Today we had the privilege to visit the French National Assembly and the Senate, which together form the French legislative branch. On a beautiful sunny morning, we were up bright and early to catch the bus to the Assembleé Nationale. We got off at our stop right in front of the Seine river, and were received by both the staff of the Assembleé and a beautiful view of the septième arrondissement of Paris. After going through security, we watched a film explaining how the French government works right before we were given a tour of the building. The first room looked like a gigantic ballroom, but gilded and with huge mirrors and artwork everywhere. Every room thereafter was covered with paintings, beautiful tapestry, gilded ornaments, ceilings displaying the symbols and historic events that shaped the history of France, and doors with artfully crafted patterns. It was truly wonderful to be able to walk through these rooms, it felt absolutely surreal. It is also something that would be nearly impossible to do if you visited Paris only as a tourist. To put the icing on the cake, we ran into Jean Lassalle on our way out, a parliamentaire who ran for president in the last election cycle, and was able to get almost half a million votes. He shook my hand.
After l’Assembleé Nationale, we took a break to walk the streets of Paris and to get lunch. We stopped at a small Creperie that had a fluffy cat welcoming the guests. After eating our savory crepe, I ordered the famous beurre sucre for dessert, which is a crepe with butter and sugar. It is simple but delicious, and it never disappoints. After taking pictures of the cat and finishing our crepes, we walked over to Le Sénat, where we were received and led by a terrific guide that made sure to explain to us all about the beautiful building we were in, including its art, its architecture and its history. Once again, we were absolutely amazed by the beauty and extravagance of the buildings. The level of detail in every painting, every marking, and every door hinge was impressive. Also, every piece of art, be it paintings, sculptures or markings, was carefully placed and positioned to add to the larger symbolism of the room, the palace, and ultimately, the French Republic.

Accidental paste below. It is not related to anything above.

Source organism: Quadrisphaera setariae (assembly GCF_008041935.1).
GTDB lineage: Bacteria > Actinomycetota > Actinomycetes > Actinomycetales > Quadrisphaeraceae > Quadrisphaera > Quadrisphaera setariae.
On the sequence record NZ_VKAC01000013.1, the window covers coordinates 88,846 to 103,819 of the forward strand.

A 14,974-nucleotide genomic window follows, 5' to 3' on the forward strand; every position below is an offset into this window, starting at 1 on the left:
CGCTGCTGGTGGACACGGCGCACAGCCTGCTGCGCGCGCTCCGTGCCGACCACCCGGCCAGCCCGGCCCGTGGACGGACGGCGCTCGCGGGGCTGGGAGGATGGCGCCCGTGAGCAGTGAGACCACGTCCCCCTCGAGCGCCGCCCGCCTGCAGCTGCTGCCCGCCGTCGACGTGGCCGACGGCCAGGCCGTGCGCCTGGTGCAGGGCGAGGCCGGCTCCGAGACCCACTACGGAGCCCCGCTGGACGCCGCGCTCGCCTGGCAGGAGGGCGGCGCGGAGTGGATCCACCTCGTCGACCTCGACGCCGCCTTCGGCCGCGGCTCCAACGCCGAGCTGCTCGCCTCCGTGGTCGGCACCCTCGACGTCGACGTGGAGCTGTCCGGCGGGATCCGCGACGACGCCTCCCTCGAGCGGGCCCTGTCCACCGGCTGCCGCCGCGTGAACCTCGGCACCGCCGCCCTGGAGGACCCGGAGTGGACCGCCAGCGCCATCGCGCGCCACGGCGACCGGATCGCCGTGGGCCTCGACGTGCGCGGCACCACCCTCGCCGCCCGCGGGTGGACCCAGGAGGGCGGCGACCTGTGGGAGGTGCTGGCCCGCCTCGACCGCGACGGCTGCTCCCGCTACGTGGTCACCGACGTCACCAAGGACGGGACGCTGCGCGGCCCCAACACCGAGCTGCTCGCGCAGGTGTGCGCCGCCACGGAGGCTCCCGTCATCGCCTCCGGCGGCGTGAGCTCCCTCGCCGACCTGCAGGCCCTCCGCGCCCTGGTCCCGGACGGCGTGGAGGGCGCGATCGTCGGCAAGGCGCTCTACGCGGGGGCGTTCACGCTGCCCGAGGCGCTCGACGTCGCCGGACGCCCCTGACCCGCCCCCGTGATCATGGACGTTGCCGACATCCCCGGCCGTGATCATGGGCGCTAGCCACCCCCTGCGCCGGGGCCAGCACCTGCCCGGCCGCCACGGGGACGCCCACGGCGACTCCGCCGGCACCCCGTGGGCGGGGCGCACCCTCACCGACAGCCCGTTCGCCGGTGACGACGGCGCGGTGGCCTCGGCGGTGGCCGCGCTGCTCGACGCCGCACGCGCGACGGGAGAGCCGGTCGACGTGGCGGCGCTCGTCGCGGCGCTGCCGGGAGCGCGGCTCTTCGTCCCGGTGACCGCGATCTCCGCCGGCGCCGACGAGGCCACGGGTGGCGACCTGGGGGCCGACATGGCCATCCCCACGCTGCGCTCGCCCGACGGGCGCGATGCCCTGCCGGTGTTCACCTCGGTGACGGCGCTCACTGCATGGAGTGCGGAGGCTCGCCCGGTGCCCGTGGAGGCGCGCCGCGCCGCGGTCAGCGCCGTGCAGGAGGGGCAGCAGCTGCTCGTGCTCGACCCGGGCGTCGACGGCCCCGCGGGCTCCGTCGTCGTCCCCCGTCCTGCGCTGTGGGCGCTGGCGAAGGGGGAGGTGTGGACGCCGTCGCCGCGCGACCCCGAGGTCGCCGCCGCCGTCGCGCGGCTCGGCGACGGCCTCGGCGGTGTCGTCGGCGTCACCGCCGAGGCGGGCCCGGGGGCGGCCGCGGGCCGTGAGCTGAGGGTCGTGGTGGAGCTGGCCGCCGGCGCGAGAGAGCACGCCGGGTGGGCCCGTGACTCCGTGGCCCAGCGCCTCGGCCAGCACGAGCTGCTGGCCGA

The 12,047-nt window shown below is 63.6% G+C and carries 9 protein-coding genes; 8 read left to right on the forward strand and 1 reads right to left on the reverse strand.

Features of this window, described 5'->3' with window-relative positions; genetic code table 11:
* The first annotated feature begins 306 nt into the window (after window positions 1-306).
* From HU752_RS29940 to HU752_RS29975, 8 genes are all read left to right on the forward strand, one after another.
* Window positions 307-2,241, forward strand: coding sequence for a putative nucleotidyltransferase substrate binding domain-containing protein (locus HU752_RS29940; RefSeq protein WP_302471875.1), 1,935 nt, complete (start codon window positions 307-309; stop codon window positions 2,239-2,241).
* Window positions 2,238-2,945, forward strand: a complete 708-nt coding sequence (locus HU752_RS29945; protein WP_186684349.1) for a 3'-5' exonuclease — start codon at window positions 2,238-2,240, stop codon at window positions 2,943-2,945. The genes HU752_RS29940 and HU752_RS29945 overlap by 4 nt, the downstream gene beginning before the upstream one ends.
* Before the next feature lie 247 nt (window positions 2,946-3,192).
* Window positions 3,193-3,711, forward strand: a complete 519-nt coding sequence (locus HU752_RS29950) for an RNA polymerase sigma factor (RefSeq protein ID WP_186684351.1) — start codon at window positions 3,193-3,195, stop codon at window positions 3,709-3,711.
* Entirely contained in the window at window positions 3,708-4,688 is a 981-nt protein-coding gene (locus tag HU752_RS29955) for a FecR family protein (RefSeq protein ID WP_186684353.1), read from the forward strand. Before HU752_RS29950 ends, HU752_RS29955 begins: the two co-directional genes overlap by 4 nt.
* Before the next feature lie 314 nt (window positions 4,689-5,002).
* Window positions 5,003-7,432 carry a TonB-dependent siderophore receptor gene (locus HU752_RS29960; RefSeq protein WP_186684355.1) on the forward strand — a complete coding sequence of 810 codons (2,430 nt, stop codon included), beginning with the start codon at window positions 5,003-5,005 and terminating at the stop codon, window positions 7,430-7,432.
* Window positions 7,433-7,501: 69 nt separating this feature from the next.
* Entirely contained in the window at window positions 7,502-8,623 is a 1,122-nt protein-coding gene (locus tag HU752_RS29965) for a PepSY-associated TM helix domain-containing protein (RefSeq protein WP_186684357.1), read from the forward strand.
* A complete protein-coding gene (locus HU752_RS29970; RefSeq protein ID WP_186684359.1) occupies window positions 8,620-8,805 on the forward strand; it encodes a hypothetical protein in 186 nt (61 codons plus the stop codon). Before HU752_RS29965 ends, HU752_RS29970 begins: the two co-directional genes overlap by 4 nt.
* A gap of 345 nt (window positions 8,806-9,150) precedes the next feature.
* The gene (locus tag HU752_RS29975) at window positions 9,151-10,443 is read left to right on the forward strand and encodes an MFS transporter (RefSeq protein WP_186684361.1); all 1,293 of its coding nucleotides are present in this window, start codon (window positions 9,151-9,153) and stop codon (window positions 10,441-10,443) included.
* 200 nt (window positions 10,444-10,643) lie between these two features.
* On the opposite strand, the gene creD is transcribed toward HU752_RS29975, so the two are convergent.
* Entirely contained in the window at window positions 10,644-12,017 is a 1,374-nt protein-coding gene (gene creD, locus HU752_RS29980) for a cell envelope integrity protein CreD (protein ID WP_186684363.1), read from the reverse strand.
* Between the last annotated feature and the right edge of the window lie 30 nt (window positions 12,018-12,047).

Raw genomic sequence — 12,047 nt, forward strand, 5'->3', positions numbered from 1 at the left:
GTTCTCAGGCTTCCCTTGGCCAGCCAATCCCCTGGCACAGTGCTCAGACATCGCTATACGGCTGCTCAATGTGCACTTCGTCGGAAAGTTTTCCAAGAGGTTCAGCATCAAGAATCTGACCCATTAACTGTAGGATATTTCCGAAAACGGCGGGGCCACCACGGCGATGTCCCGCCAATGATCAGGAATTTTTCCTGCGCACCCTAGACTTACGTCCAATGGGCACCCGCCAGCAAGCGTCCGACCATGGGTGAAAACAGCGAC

While at Le Sénat, we got to witness a vote on legislation as spectators. Most of us non-francophones were a little lost during the session, but it was nonetheless fascinating to watch the senateurs debate and argue passionately in support of their positions. We were also honored by the visit of senateur Cristophe-André Frassa, who represents the French abroad. He joined us for a short walk through the library of the Sénat, posed for a picture with us before the end of our visit. Once outside, we walked through the Jardins du Luxembourg, a beautiful garden across Le Sénat. It was a great way to end a fantastic day of enjoying and learning about the cultural richness and beauty of France.